The UK police have been arresting protesters for being anti-monarchy in public.

What I want to know is:

  • HOW: Can the UK justify these arrests within their own laws? Have they tried to?
  • WHY: Has there even been a statement about it that is coherent from all of parliament?
  • 3
    Aren't questions expected to contain references? There is not even a date for the alleged events. Did it take place in 2022? Commented Jul 19, 2023 at 17:15
  • 3
    There have never been any arrests on these grounds. If the OP believes there have been, they should provide sources, otherwise: vote to close. Commented Jul 19, 2023 at 17:19

2 Answers 2


I think it's important to be clear that the police have not been arresting protestors "for being anti-monarchy in public". While calling for the abolition of the monarchy is technically illegal under section 3 of the Treason Felony Act 1848, a prosecution has not been brought since 1879. For example, when the King was presented with the Scottish regalia at Edinburgh on July 5th, there were "hundreds of peaceful protestors" according to Police Scotland, and just four eventual arrests - one for theft, one for an existing warrant, and two for a breach of the peace after allegedly climbing over a safety barrier. This last offence is presumably referring to an alleged breach of section 38 of the Criminal Justice and Licensing (Scotland) Act 2010.

At the coronation of King Charles in May 2023, there were 64 arrests, according to the Metropolitan police, for a number of alleged offenses:

52 of these related to concerns people were going to disrupt the event, and arrests included to prevent a breach of the peace and conspiracy to cause a public nuisance. As part of the wider policing operation eight arrests were made for other offences, including possession of an offensive weapon, drugs offences, and breaching a sexual harm prevention order.

The press release goes on to mention the arrest of six individuals on suspicion of going equipped for locking on (for example, supergluing or zip tieing themselves to street furniture), contrary to Section 2 of the Public Order Act 2023. After investigating the items seized from the individuals, the police released them, cancelled their bail, and apologised:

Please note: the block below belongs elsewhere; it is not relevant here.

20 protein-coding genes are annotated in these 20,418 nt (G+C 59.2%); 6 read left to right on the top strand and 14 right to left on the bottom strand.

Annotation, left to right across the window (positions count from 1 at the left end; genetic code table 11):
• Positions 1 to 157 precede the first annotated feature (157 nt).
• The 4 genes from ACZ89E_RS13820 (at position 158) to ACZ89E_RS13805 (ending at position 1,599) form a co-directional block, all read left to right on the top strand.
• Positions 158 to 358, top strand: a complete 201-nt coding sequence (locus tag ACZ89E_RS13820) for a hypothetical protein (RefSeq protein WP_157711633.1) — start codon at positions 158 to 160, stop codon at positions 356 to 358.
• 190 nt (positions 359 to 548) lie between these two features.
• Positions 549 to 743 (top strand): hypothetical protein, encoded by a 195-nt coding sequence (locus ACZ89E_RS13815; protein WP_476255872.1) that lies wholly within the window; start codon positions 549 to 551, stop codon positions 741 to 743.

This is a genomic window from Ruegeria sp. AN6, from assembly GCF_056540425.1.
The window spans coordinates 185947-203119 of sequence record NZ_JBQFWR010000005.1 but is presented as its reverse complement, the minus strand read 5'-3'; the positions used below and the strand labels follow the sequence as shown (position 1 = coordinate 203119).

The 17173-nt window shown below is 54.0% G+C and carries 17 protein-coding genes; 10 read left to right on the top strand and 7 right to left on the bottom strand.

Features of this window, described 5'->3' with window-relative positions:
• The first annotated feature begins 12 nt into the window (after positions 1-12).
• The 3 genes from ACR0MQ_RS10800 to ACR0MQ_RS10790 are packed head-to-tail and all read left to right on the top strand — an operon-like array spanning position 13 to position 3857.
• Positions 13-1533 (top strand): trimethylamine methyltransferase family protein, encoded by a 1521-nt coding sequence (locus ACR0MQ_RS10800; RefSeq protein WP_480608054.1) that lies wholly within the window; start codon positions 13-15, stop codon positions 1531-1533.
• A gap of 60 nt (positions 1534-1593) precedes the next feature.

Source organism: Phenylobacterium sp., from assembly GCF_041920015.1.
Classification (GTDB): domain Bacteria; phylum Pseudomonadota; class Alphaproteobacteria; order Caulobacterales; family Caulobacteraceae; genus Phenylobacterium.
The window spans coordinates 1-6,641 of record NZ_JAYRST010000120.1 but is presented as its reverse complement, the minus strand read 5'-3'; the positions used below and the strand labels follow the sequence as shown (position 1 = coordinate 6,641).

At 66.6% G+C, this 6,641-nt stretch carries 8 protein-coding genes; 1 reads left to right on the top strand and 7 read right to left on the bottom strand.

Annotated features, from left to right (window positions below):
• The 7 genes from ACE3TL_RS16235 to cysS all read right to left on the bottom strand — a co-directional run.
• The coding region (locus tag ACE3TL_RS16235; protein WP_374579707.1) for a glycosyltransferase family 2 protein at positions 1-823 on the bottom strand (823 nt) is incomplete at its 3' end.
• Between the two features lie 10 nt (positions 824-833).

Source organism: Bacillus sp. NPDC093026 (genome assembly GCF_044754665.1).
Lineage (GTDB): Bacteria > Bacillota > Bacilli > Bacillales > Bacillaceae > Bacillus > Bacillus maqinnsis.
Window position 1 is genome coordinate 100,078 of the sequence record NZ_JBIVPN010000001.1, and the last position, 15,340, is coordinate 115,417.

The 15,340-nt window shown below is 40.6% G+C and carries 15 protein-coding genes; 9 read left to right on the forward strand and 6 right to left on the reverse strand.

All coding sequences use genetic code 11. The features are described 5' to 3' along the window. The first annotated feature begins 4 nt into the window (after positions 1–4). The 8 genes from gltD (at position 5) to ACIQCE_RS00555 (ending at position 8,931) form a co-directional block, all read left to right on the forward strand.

The investigation team have now fully examined the items seized and reviewed the full circumstances of the arrest. Those arrested stated the items would be used to secure their placards, and the investigation has been unable to prove intent to use them to lock on and disrupt the event. This evening all six have had their bail cancelled and no further action will be taken. We regret that those six people arrested were unable to join the wider group of protesters in Trafalgar Square and elsewhere on the procession route.

There have been a few other arrests, for example a man arrested on suspicion of threatening behaviour after throwing eggs at the King, contrary to section 4 of the Public Order Act 1986. He was eventually sentenced to a 12-month community order and 100 hours of unpaid work. I'm sure I've missed some, so please leave a comment if you have any more specific examples you'd like me to add.

The policing of the coronation in particular was examined in Parliament by the Home Affairs Select Committee on May 17th, and a transcript of the oral evidence heard may be found on their website. The committee heard from the Metropolitan Police, the National Police Chiefs' Council, the anti-monarchy group Republic, and others. The Assistant Commissioner of the Met, Matt Twist, was asked whether the police had had due regard to their duty under section 6 of the Human Rights Act to facilitate protest, for example:

Of course, and I have seen reporting, which is completely erroneous and false, that suggests that all protest was prohibited, banned or in some way constrained. That simply is not the case. We are very familiar with our duties around dealing with protest, both positive duties under the Human Rights Act and negative duties. Balancing the rights of people who wish to protest with those impacted by the protest is part of the day-to-day job of policing in London.